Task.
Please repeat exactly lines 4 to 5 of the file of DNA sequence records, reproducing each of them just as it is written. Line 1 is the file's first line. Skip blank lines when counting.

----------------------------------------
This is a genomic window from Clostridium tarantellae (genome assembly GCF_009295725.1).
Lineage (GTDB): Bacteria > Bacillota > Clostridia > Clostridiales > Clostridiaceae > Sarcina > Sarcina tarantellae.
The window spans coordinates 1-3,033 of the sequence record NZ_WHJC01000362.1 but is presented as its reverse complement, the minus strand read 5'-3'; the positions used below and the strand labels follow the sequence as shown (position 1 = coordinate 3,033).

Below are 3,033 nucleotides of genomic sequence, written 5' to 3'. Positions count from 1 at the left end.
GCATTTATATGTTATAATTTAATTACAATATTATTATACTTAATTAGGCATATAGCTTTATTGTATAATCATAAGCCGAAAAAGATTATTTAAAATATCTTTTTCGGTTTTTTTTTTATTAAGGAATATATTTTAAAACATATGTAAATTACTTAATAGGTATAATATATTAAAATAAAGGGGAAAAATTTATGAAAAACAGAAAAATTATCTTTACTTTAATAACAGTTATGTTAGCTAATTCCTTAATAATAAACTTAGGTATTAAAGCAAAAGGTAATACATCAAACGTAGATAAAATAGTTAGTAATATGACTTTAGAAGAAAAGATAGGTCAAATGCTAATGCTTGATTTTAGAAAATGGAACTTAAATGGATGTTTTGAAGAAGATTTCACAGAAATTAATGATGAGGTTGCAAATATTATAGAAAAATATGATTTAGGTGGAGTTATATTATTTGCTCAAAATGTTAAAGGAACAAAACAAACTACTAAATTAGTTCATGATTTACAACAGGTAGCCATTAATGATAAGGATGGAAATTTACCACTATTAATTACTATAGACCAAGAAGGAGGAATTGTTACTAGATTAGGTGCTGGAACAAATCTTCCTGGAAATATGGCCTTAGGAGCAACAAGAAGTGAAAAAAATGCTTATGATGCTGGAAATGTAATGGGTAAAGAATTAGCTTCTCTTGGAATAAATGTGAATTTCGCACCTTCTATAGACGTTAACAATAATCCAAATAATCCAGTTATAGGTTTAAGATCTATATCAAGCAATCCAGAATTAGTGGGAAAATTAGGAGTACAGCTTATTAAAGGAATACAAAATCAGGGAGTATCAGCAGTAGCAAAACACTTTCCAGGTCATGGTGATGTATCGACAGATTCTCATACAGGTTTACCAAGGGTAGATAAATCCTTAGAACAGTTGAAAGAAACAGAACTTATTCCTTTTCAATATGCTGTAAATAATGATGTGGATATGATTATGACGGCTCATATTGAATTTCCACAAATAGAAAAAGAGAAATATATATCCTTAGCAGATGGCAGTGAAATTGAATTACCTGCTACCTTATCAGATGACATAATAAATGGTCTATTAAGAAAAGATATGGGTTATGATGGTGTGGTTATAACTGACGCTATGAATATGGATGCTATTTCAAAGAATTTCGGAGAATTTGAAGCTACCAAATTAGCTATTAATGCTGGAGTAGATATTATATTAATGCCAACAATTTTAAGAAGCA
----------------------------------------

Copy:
Below are 3,033 nucleotides of genomic sequence, written 5' to 3'. Positions count from 1 at the left end.
GCATTTATATGTTATAATTTAATTACAATATTATTATACTTAATTAGGCATATAGCTTTATTGTATAATCATAAGCCGAAAAAGATTATTTAAAATATCTTTTTCGGTTTTTTTTTTATTAAGGAATATATTTTAAAACATATGTAAATTACTTAATAGGTATAATATATTAAAATAAAGGGGAAAAATTTATGAAAAACAGAAAAATTATCTTTACTTTAATAACAGTTATGTTAGCTAATTCCTTAATAATAAACTTAGGTATTAAAGCAAAAGGTAATACATCAAACGTAGATAAAATAGTTAGTAATATGACTTTAGAAGAAAAGATAGGTCAAATGCTAATGCTTGATTTTAGAAAATGGAACTTAAATGGATGTTTTGAAGAAGATTTCACAGAAATTAATGATGAGGTTGCAAATATTATAGAAAAATATGATTTAGGTGGAGTTATATTATTTGCTCAAAATGTTAAAGGAACAAAACAAACTACTAAATTAGTTCATGATTTACAACAGGTAGCCATTAATGATAAGGATGGAAATTTACCACTATTAATTACTATAGACCAAGAAGGAGGAATTGTTACTAGATTAGGTGCTGGAACAAATCTTCCTGGAAATATGGCCTTAGGAGCAACAAGAAGTGAAAAAAATGCTTATGATGCTGGAAATGTAATGGGTAAAGAATTAGCTTCTCTTGGAATAAATGTGAATTTCGCACCTTCTATAGACGTTAACAATAATCCAAATAATCCAGTTATAGGTTTAAGATCTATATCAAGCAATCCAGAATTAGTGGGAAAATTAGGAGTACAGCTTATTAAAGGAATACAAAATCAGGGAGTATCAGCAGTAGCAAAACACTTTCCAGGTCATGGTGATGTATCGACAGATTCTCATACAGGTTTACCAAGGGTAGATAAATCCTTAGAACAGTTGAAAGAAACAGAACTTATTCCTTTTCAATATGCTGTAAATAATGATGTGGATATGATTATGACGGCTCATATTGAATTTCCACAAATAGAAAAAGAGAAATATATATCCTTAGCAGATGGCAGTGAAATTGAATTACCTGCTACCTTATCAGATGACATAATAAATGGTCTATTAAGAAAAGATATGGGTTATGATGGTGTGGTTATAACTGACGCTATGAATATGGATGCTATTTCAAAGAATTTCGGAGAATTTGAAGCTACCAAATTAGCTATTAATGCTGGAGTAGATATTATATTAATGCCAACAATTTTAAGAAGCA